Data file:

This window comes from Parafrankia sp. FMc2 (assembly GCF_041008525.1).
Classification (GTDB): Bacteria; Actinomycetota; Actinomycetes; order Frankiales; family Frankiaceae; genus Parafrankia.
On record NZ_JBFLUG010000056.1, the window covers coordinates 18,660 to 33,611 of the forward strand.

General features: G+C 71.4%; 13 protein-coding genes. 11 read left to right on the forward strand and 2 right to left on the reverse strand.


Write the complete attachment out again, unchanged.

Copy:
This window comes from Parafrankia sp. FMc2 (assembly GCF_041008525.1).
Classification (GTDB): Bacteria; Actinomycetota; Actinomycetes; order Frankiales; family Frankiaceae; genus Parafrankia.
On record NZ_JBFLUG010000056.1, the window covers coordinates 18,660 to 33,611 of the forward strand.

General features: G+C 71.4%; 13 protein-coding genes. 11 read left to right on the forward strand and 2 right to left on the reverse strand.